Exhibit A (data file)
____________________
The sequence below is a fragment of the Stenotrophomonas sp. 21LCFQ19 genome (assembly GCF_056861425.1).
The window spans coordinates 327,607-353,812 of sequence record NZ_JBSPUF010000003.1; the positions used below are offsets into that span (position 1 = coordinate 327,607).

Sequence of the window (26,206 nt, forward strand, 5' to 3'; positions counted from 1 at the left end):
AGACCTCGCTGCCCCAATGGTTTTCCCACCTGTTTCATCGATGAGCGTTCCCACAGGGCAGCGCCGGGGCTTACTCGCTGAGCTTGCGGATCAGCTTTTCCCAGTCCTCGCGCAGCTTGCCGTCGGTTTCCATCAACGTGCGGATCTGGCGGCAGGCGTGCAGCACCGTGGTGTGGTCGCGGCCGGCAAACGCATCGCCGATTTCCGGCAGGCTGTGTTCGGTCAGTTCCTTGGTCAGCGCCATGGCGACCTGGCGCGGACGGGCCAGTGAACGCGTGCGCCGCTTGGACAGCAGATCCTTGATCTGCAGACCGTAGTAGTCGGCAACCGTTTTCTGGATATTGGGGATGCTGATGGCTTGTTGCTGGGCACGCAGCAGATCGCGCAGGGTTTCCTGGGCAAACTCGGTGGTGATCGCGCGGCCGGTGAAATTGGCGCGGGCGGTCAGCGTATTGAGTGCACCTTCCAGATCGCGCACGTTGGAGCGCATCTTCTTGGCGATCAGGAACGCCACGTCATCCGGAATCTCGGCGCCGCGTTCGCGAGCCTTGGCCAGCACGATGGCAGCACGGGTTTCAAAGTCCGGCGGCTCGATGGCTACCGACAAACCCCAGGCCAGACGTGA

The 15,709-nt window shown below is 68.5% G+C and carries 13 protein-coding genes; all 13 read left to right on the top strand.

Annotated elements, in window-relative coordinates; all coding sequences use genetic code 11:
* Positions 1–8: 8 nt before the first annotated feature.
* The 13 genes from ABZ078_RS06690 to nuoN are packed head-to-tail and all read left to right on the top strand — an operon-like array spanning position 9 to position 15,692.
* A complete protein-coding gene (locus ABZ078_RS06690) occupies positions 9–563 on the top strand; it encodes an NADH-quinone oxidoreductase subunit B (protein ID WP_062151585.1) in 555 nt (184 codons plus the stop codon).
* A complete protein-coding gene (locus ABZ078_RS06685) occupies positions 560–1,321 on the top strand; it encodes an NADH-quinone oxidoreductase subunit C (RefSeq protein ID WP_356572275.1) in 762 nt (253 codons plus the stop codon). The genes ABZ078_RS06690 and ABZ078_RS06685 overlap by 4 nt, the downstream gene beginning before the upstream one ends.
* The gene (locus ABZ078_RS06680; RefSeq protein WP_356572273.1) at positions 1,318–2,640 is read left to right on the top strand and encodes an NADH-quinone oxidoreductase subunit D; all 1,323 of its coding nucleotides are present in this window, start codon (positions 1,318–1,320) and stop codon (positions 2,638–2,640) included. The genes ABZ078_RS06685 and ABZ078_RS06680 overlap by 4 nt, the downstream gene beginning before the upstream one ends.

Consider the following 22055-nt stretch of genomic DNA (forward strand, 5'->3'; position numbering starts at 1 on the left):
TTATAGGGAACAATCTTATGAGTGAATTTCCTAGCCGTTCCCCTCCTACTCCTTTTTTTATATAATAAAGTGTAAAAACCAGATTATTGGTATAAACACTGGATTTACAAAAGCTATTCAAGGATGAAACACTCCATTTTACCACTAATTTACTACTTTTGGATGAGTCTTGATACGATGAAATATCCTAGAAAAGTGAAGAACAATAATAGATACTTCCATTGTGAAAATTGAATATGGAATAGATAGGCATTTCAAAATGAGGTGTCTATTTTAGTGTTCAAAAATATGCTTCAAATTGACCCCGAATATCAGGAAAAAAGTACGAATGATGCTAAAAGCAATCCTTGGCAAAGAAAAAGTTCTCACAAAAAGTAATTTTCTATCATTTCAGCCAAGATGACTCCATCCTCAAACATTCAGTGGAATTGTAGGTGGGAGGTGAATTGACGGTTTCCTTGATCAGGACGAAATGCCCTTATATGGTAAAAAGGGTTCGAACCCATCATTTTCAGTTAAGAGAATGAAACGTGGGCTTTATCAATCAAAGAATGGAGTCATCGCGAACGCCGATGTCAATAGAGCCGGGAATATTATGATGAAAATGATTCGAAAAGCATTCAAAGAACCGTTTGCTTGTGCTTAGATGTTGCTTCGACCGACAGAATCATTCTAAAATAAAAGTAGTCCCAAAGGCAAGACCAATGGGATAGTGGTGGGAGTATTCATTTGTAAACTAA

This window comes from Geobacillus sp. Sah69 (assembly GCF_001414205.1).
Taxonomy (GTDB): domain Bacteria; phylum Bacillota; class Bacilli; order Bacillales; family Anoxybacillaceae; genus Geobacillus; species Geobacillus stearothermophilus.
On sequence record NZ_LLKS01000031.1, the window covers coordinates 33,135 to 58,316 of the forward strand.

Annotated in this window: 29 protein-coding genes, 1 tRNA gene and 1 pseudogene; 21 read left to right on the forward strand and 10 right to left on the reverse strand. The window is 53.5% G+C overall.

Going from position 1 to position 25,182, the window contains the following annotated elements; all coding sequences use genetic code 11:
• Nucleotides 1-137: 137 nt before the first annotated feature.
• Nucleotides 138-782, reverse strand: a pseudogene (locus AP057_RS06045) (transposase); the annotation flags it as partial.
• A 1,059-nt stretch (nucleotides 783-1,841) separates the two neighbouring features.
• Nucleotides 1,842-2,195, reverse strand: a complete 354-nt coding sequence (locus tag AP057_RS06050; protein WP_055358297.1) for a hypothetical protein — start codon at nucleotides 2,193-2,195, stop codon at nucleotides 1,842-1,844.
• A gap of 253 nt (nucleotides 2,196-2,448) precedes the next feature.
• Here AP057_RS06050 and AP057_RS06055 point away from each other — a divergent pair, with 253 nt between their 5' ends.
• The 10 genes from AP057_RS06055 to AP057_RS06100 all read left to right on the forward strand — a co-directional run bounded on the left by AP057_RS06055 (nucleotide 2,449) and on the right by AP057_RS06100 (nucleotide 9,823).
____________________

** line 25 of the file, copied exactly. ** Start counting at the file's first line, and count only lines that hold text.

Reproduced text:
• The 10 genes from AP057_RS06055 to AP057_RS06100 all read left to right on the forward strand — a co-directional run bounded on the left by AP057_RS06055 (nucleotide 2,449) and on the right by AP057_RS06100 (nucleotide 9,823).